Adam J. Nussenbaum for the defendant.
Paul B. Linn, Assistant District Attorney, for the Commonwealth.
With remarkable precision, the thirteen year old victim (her age at trial) described how she was raped and the physical characteristics of the rapist. While on her way to the school bus stop, the victim had been dragged from the street by a young man (early twenties) whom she had seen in her neighborhood almost every day for about two years. After dragging her behind a house on Crawford Street, that man forced acts of vaginal intercourse, fellatio, and cunnilingus. Among the physical characteristics of her assailant that the victim described were that he was clean shaven, but with a "shag" at the end of his chin, that his hair was "cut low," that he had a "copey" eye (the witness explained this was a word of Trinidadian origin meaning cross-eyed), and that there was a mole or
birthmark on his penis. She noticed that the assailant had been wearing a half red and half white shirt with black writing on it and "pinkish color jeans." The victim identified the defendant from mug shots and later made in court identifications.
Marvin Mitchell, the man she identified as having raped her, was convicted by a jury of forced sexual intercourse with a minor and unnatural sexual intercourse with a minor. [Note 1] On appeal, Mitchell attacks the receipt in evidence of an inculpatory statement made by him while he was in custody. There was an inadequate showing, he says, that he intelligently and voluntarily waived his right to remain silent. See Commonwealth v. Day, 387 Mass. 915 , 920 (1983). Mitchell's being in police custody was a consequence of his having been picked up for public drinking. That he had been given Miranda warnings at his booking is not disputed. Officer Robin DiMarco participated in the booking process and said the only questions asked were routine ones incident to booking: name, address, name of parents, social security number, and the like. She and the other arresting officer, Trent Holland, engaged in conversation with the duty supervisor in the booking room, Lieutenant Cunningham, about whether the defendant resembled the description of a suspect in another crime and should be fingerprinted and photographed. There was question whether the defendant's clothes fit the description. Officer DiMarco commented that she worked as a plain clothes officer and "[t]his is how I usually dress, and we had mentioned to him [the duty officer] that usually the people wear the same clothes every day." At that juncture the defendant, who had overheard the conversation, interjected, "I didn't have these clothes on yesterday. . . . I had pink pants on."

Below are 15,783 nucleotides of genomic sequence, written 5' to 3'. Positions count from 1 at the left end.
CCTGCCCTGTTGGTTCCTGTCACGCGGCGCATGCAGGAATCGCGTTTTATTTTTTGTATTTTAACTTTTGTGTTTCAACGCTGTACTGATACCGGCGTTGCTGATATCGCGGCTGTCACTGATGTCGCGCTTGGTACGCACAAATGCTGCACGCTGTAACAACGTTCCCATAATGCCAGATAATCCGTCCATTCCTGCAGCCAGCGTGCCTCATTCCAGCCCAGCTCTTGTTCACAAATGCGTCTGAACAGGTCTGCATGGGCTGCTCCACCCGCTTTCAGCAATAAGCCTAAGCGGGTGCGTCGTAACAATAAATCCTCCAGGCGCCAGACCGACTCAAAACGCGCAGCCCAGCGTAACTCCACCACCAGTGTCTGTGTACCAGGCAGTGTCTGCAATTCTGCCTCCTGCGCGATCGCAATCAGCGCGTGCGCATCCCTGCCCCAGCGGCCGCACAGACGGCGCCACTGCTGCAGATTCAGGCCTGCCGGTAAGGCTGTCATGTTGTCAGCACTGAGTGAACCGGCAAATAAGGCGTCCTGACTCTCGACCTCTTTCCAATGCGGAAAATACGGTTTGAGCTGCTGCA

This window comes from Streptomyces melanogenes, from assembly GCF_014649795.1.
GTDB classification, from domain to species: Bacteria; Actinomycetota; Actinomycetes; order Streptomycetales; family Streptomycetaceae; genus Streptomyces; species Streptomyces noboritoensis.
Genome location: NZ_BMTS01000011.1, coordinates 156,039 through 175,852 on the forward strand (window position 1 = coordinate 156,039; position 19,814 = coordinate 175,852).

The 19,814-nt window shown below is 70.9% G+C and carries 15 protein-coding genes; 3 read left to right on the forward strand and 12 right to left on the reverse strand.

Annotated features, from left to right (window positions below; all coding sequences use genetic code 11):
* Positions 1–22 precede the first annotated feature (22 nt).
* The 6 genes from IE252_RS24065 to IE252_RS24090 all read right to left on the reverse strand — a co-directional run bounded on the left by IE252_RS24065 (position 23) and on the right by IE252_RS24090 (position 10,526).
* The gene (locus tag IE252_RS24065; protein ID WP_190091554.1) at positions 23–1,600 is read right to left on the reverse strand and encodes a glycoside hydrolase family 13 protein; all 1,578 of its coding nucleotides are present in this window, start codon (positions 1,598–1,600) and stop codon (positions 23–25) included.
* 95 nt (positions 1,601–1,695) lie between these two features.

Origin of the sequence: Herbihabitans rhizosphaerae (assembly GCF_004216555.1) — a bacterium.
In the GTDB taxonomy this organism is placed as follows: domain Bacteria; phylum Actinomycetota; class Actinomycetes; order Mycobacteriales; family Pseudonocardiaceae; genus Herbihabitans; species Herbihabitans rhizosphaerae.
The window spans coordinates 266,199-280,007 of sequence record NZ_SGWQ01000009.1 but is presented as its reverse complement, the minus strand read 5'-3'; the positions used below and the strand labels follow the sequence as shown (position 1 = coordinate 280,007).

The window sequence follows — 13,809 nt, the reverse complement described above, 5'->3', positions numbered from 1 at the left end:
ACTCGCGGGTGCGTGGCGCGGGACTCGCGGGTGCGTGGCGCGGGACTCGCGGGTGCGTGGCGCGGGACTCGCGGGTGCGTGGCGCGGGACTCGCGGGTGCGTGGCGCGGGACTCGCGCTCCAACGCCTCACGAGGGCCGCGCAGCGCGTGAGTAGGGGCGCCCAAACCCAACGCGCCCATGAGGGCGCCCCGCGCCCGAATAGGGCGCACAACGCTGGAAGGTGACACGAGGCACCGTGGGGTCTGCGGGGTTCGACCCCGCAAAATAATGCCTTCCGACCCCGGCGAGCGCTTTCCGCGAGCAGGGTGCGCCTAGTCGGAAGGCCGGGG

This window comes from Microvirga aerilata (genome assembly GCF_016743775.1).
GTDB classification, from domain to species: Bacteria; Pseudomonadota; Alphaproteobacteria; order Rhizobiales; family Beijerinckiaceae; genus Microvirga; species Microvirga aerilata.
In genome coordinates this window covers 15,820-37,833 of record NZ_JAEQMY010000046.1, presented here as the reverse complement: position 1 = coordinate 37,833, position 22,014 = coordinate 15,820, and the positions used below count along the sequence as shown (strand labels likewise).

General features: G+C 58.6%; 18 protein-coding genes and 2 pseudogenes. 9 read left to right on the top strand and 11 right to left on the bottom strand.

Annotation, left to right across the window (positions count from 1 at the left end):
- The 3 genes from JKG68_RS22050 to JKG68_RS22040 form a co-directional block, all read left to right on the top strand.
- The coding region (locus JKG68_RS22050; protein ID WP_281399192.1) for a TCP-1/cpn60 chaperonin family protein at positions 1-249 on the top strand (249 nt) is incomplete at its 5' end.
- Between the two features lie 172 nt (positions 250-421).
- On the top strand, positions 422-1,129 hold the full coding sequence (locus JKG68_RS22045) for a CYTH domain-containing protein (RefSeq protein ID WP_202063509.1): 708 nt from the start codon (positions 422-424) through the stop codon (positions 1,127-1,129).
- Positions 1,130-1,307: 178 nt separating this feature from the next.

This is one of those occasions when a statement made by a person in police custody is not the product of interrogation. See Commonwealth v. Smallwood, 379 Mass. 878 , 885 (1980). Contrast Commonwealth v. Brant, 380 Mass. 876 , 880 & 883, cert. denied, 449 U.S. 1004 (1980). Unlike the circumstances of Brant, in which the police, in expectation of inducing a statement by the defendant told him that his codefendant had made a statement, there is no evidence suggesting that the conversation among the police officers in the booking room in this case was an ingenious contrivance to make the defendant utter incriminating statement. So far as appears from their testimony, the officers who took the defendant into custody for public drinking had not connected Mitchell with a rape, nor were they at the time aware of the significance of Mitchell's having worn pink pants. Contrast Commonwealth v. Rubio, 27 Mass. App. Ct. 506 , 514 (1989). Rather, the case resembles Commonwealth v. Williams, 388 Mass. 846 ,